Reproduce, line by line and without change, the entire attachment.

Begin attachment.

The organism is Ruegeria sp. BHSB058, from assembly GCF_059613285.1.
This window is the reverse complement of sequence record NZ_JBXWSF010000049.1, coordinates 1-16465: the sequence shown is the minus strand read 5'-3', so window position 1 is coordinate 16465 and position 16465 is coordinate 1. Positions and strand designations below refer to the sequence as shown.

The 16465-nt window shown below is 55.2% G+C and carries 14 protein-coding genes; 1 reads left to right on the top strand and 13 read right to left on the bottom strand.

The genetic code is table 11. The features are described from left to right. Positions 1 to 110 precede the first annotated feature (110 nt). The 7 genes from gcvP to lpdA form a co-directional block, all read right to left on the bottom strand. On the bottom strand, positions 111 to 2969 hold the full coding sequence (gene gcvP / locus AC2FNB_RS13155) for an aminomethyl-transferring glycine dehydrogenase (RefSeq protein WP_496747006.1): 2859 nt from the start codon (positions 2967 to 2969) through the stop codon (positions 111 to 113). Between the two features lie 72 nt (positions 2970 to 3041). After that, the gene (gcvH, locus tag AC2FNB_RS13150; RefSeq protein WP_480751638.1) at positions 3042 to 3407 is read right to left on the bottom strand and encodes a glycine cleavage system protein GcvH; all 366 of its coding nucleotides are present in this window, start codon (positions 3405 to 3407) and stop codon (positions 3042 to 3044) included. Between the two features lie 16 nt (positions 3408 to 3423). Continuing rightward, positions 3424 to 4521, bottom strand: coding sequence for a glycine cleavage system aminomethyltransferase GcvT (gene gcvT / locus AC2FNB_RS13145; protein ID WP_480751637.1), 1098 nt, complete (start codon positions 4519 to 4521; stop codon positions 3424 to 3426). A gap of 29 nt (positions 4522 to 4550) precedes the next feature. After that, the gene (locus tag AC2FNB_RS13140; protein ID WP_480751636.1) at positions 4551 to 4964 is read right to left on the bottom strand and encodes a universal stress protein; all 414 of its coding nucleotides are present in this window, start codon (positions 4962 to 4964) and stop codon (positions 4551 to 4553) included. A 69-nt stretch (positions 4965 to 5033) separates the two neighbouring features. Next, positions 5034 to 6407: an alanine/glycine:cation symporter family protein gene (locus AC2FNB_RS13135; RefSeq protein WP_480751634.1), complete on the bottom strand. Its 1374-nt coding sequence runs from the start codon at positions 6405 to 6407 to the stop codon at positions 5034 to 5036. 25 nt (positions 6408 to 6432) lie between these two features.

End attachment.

The organism is Ruegeria sp. BHSB058, from assembly GCF_059613285.1.
This window is the reverse complement of sequence record NZ_JBXWSF010000049.1, coordinates 1-16465: the sequence shown is the minus strand read 5'-3', so window position 1 is coordinate 16465 and position 16465 is coordinate 1. Positions and strand designations below refer to the sequence as shown.

The 16465-nt window shown below is 55.2% G+C and carries 14 protein-coding genes; 1 reads left to right on the top strand and 13 read right to left on the bottom strand.

The genetic code is table 11. The features are described from left to right. Positions 1 to 110 precede the first annotated feature (110 nt). The 7 genes from gcvP to lpdA form a co-directional block, all read right to left on the bottom strand. On the bottom strand, positions 111 to 2969 hold the full coding sequence (gene gcvP / locus AC2FNB_RS13155) for an aminomethyl-transferring glycine dehydrogenase (RefSeq protein WP_496747006.1): 2859 nt from the start codon (positions 2967 to 2969) through the stop codon (positions 111 to 113). Between the two features lie 72 nt (positions 2970 to 3041). After that, the gene (gcvH, locus tag AC2FNB_RS13150; RefSeq protein WP_480751638.1) at positions 3042 to 3407 is read right to left on the bottom strand and encodes a glycine cleavage system protein GcvH; all 366 of its coding nucleotides are present in this window, start codon (positions 3405 to 3407) and stop codon (positions 3042 to 3044) included. Between the two features lie 16 nt (positions 3408 to 3423). Continuing rightward, positions 3424 to 4521, bottom strand: coding sequence for a glycine cleavage system aminomethyltransferase GcvT (gene gcvT / locus AC2FNB_RS13145; protein ID WP_480751637.1), 1098 nt, complete (start codon positions 4519 to 4521; stop codon positions 3424 to 3426). A gap of 29 nt (positions 4522 to 4550) precedes the next feature. After that, the gene (locus tag AC2FNB_RS13140; protein ID WP_480751636.1) at positions 4551 to 4964 is read right to left on the bottom strand and encodes a universal stress protein; all 414 of its coding nucleotides are present in this window, start codon (positions 4962 to 4964) and stop codon (positions 4551 to 4553) included. A 69-nt stretch (positions 4965 to 5033) separates the two neighbouring features. Next, positions 5034 to 6407: an alanine/glycine:cation symporter family protein gene (locus AC2FNB_RS13135; RefSeq protein WP_480751634.1), complete on the bottom strand. Its 1374-nt coding sequence runs from the start codon at positions 6405 to 6407 to the stop codon at positions 5034 to 5036. 25 nt (positions 6408 to 6432) lie between these two features.